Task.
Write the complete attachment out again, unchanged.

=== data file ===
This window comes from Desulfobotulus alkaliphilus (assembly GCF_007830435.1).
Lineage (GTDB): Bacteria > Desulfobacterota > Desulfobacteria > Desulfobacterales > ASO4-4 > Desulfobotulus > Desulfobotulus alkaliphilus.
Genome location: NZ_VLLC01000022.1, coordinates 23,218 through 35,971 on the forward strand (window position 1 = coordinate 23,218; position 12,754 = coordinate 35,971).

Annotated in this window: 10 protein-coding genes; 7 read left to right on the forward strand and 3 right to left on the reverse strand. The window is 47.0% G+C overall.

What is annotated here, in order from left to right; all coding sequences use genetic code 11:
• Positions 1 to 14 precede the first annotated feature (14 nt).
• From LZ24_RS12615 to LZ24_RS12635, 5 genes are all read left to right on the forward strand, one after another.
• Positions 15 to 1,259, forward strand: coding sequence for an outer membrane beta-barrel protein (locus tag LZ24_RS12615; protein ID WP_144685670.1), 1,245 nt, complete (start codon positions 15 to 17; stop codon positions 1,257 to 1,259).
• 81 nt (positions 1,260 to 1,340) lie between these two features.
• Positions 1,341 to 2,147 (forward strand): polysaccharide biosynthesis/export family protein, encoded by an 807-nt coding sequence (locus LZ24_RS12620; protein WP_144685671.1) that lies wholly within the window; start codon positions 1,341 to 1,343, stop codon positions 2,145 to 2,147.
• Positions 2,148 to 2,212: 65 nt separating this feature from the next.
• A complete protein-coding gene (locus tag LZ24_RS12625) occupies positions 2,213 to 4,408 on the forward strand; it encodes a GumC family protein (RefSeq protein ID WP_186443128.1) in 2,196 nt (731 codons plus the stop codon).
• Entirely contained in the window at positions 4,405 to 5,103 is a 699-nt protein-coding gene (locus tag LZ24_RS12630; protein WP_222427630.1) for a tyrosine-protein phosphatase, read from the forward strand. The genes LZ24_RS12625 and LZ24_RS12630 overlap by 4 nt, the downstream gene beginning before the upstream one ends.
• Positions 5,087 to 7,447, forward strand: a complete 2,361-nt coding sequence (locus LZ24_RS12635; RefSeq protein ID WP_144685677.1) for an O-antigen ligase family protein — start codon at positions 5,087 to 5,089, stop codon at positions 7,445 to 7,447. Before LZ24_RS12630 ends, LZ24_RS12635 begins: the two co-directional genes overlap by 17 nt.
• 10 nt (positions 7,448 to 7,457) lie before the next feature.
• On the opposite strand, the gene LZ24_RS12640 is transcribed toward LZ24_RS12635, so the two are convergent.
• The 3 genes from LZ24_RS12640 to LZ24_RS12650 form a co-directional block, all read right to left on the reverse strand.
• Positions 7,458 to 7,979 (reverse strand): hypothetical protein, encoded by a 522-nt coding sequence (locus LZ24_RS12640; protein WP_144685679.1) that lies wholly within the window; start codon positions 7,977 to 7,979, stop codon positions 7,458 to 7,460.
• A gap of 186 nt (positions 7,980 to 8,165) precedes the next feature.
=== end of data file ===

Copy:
This window comes from Desulfobotulus alkaliphilus (assembly GCF_007830435.1).
Lineage (GTDB): Bacteria > Desulfobacterota > Desulfobacteria > Desulfobacterales > ASO4-4 > Desulfobotulus > Desulfobotulus alkaliphilus.
Genome location: NZ_VLLC01000022.1, coordinates 23,218 through 35,971 on the forward strand (window position 1 = coordinate 23,218; position 12,754 = coordinate 35,971).

Annotated in this window: 10 protein-coding genes; 7 read left to right on the forward strand and 3 right to left on the reverse strand. The window is 47.0% G+C overall.

What is annotated here, in order from left to right; all coding sequences use genetic code 11:
• Positions 1 to 14 precede the first annotated feature (14 nt).
• From LZ24_RS12615 to LZ24_RS12635, 5 genes are all read left to right on the forward strand, one after another.
• Positions 15 to 1,259, forward strand: coding sequence for an outer membrane beta-barrel protein (locus tag LZ24_RS12615; protein ID WP_144685670.1), 1,245 nt, complete (start codon positions 15 to 17; stop codon positions 1,257 to 1,259).
• 81 nt (positions 1,260 to 1,340) lie between these two features.
• Positions 1,341 to 2,147 (forward strand): polysaccharide biosynthesis/export family protein, encoded by an 807-nt coding sequence (locus LZ24_RS12620; protein WP_144685671.1) that lies wholly within the window; start codon positions 1,341 to 1,343, stop codon positions 2,145 to 2,147.
• Positions 2,148 to 2,212: 65 nt separating this feature from the next.
• A complete protein-coding gene (locus tag LZ24_RS12625) occupies positions 2,213 to 4,408 on the forward strand; it encodes a GumC family protein (RefSeq protein ID WP_186443128.1) in 2,196 nt (731 codons plus the stop codon).
• Entirely contained in the window at positions 4,405 to 5,103 is a 699-nt protein-coding gene (locus tag LZ24_RS12630; protein WP_222427630.1) for a tyrosine-protein phosphatase, read from the forward strand. The genes LZ24_RS12625 and LZ24_RS12630 overlap by 4 nt, the downstream gene beginning before the upstream one ends.
• Positions 5,087 to 7,447, forward strand: a complete 2,361-nt coding sequence (locus LZ24_RS12635; RefSeq protein ID WP_144685677.1) for an O-antigen ligase family protein — start codon at positions 5,087 to 5,089, stop codon at positions 7,445 to 7,447. Before LZ24_RS12630 ends, LZ24_RS12635 begins: the two co-directional genes overlap by 17 nt.
• 10 nt (positions 7,448 to 7,457) lie before the next feature.
• On the opposite strand, the gene LZ24_RS12640 is transcribed toward LZ24_RS12635, so the two are convergent.
• The 3 genes from LZ24_RS12640 to LZ24_RS12650 form a co-directional block, all read right to left on the reverse strand.
• Positions 7,458 to 7,979 (reverse strand): hypothetical protein, encoded by a 522-nt coding sequence (locus LZ24_RS12640; protein WP_144685679.1) that lies wholly within the window; start codon positions 7,977 to 7,979, stop codon positions 7,458 to 7,460.
• A gap of 186 nt (positions 7,980 to 8,165) precedes the next feature.